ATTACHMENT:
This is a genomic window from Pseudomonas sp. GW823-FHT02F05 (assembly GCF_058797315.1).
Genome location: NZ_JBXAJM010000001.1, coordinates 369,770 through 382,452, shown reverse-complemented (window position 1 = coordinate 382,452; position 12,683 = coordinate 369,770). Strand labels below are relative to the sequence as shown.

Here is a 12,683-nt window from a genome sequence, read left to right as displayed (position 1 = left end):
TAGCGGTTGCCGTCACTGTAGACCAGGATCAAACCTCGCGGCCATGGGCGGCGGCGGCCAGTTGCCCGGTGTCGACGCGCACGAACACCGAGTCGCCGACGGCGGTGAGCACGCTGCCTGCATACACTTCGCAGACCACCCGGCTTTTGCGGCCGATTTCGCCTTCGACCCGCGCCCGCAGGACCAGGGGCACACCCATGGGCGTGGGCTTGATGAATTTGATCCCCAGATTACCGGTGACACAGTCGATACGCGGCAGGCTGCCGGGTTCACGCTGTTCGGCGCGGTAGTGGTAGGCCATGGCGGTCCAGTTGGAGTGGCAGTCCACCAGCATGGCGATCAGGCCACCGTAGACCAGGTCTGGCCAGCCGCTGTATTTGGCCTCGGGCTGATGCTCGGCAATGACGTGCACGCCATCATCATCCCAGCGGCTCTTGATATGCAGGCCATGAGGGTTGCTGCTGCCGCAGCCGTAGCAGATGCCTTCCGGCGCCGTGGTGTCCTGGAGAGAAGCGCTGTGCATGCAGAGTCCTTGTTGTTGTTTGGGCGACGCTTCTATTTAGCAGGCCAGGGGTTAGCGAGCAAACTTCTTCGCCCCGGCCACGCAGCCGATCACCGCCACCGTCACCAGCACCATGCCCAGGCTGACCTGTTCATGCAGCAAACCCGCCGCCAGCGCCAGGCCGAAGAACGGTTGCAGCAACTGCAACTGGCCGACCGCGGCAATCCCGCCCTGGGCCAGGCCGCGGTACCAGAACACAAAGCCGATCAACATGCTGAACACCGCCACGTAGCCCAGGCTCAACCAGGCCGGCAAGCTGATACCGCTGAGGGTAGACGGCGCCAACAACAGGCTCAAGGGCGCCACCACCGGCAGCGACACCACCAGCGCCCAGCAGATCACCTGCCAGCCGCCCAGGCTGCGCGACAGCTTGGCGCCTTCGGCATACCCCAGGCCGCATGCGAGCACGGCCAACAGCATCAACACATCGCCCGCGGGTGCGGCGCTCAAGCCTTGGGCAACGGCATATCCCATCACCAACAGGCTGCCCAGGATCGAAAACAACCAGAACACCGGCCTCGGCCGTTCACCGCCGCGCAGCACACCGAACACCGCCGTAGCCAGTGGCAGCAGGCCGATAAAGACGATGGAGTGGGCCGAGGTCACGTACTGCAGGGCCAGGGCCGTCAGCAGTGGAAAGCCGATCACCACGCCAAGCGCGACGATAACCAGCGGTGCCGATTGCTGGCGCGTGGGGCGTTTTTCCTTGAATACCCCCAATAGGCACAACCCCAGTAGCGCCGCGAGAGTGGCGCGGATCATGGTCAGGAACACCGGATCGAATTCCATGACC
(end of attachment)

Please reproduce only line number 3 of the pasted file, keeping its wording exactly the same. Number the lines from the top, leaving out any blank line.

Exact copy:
Here is a 12,683-nt window from a genome sequence, read left to right as displayed (position 1 = left end):